# Rare event probability

#### jansch

##### New Member
Hello,
I am stuck with a probability problem regarding rare events:

lets say I want to automatically detect cars passing by with a camera. I suppose that works pretty well already, meaning that the event of an error is rare (lets say 1/100).
I want to find out how much I have to drive around (or better: how many cars I have to detect) to make assumptions about my error rate. Also I would like to comment on the significance of this assumptions. Simply speaking: how many samples (cars) do I need to come to which sinifiance of an error rate.

When I looked at literature, I always come across hypothosis testing such as t-tests and alike. However, I think I need another approach since I am not looking for a mean. When I do not find an error for 100 events, surely my error rate does not have to be 0.
I came across this paper (https://www.ling.upenn.edu/courses/cogs502/GoodTuring1953.pdf) clearly stating that r/N (r=events, N=total samples) doesn't make much sense if r is very unlikely.

I hope someone can help me out with ideas on how to tackle the problem.
Thank you.

#### fed2

##### Member
you have to use an 'exact test' like 'fishers exact test' in this case.

#### Miner

##### TS Contributor
What is your desired level of confidence? What margin of error are you willing to accept?

#### hlsmith

##### Less is more. Stay pure. Stay poor.
There are two types of possible errors, false positives (slow cars ticketed) and false negative (fast cars not ticketed). How you though about how this impacts your analyses?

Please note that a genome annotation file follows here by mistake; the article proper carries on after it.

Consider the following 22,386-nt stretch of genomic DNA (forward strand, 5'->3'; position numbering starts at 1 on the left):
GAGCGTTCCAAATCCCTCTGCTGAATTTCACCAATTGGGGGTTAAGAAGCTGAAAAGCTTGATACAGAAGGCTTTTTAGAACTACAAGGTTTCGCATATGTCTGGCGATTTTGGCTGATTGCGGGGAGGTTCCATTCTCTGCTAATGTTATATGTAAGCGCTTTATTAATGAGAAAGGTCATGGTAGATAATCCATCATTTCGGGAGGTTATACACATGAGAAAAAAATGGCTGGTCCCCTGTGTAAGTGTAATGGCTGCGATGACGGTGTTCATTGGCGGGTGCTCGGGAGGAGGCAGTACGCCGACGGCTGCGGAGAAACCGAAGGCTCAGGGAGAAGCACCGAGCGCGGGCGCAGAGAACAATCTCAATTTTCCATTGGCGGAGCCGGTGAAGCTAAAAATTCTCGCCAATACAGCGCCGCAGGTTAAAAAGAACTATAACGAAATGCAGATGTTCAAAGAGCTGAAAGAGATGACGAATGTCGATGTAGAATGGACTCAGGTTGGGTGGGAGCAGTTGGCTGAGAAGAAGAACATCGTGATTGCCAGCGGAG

#### jansch

##### New Member
Thank you for the replies.
Fisher's exact test I will have a look at, is new to me, thanks for the hint.
The accepted margin of error is not fixed. Ideally I want to learn about the approach and than be able to determine for example "for a certain confidence interval (lets say 90%) I need to detect X cars".

The two types of error I have taken into account. the general problem applies to both error I would say, however, counting "cars" rather than time(or distance) makes more sense to false negatives, right? There were X cars and I missed Y of those.

#### katxt

##### Active Member
This may be useful. There is a statistical rule of thumb called the rule of three which says that if you have N successes without a failure, you can be 95% sure that the error rate is less than 1 in N/3. So, if you observe say 600 cars without a miss, you can be 95% sure that the error rate is less than 1 in 200. Conversely, if you want to be 95% sure that you are missing less than 1 car in 500, you need to have 1500 successes without failure.